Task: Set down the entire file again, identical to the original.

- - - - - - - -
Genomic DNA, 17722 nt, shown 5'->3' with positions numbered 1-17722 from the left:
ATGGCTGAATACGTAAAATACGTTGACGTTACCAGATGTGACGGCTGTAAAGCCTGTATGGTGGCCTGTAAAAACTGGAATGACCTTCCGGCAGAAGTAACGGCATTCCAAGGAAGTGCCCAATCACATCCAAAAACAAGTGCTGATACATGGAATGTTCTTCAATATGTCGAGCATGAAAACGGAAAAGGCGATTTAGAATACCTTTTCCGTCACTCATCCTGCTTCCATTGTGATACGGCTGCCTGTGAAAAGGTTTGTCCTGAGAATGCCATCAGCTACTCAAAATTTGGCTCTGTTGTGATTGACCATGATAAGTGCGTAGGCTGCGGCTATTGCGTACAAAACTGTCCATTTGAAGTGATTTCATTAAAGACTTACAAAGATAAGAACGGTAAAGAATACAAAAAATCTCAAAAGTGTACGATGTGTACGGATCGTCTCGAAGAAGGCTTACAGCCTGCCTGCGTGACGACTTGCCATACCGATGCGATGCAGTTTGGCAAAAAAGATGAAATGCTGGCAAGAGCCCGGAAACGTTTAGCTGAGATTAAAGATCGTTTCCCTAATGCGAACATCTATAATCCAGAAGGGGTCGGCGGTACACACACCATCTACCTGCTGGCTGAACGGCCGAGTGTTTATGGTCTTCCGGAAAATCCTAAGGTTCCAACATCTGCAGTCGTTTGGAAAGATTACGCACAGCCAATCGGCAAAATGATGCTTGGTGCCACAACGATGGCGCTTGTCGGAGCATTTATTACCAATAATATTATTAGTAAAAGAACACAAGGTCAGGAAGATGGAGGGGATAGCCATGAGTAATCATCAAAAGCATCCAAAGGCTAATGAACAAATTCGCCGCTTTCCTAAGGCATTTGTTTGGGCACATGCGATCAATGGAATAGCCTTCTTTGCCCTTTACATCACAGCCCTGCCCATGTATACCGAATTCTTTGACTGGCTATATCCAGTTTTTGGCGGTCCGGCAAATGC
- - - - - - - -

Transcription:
Genomic DNA, 17722 nt, shown 5'->3' with positions numbered 1-17722 from the left:
ATGGCTGAATACGTAAAATACGTTGACGTTACCAGATGTGACGGCTGTAAAGCCTGTATGGTGGCCTGTAAAAACTGGAATGACCTTCCGGCAGAAGTAACGGCATTCCAAGGAAGTGCCCAATCACATCCAAAAACAAGTGCTGATACATGGAATGTTCTTCAATATGTCGAGCATGAAAACGGAAAAGGCGATTTAGAATACCTTTTCCGTCACTCATCCTGCTTCCATTGTGATACGGCTGCCTGTGAAAAGGTTTGTCCTGAGAATGCCATCAGCTACTCAAAATTTGGCTCTGTTGTGATTGACCATGATAAGTGCGTAGGCTGCGGCTATTGCGTACAAAACTGTCCATTTGAAGTGATTTCATTAAAGACTTACAAAGATAAGAACGGTAAAGAATACAAAAAATCTCAAAAGTGTACGATGTGTACGGATCGTCTCGAAGAAGGCTTACAGCCTGCCTGCGTGACGACTTGCCATACCGATGCGATGCAGTTTGGCAAAAAAGATGAAATGCTGGCAAGAGCCCGGAAACGTTTAGCTGAGATTAAAGATCGTTTCCCTAATGCGAACATCTATAATCCAGAAGGGGTCGGCGGTACACACACCATCTACCTGCTGGCTGAACGGCCGAGTGTTTATGGTCTTCCGGAAAATCCTAAGGTTCCAACATCTGCAGTCGTTTGGAAAGATTACGCACAGCCAATCGGCAAAATGATGCTTGGTGCCACAACGATGGCGCTTGTCGGAGCATTTATTACCAATAATATTATTAGTAAAAGAACACAAGGTCAGGAAGATGGAGGGGATAGCCATGAGTAATCATCAAAAGCATCCAAAGGCTAATGAACAAATTCGCCGCTTTCCTAAGGCATTTGTTTGGGCACATGCGATCAATGGAATAGCCTTCTTTGCCCTTTACATCACAGCCCTGCCCATGTATACCGAATTCTTTGACTGGCTATATCCAGTTTTTGGCGGTCCGGCAAATGC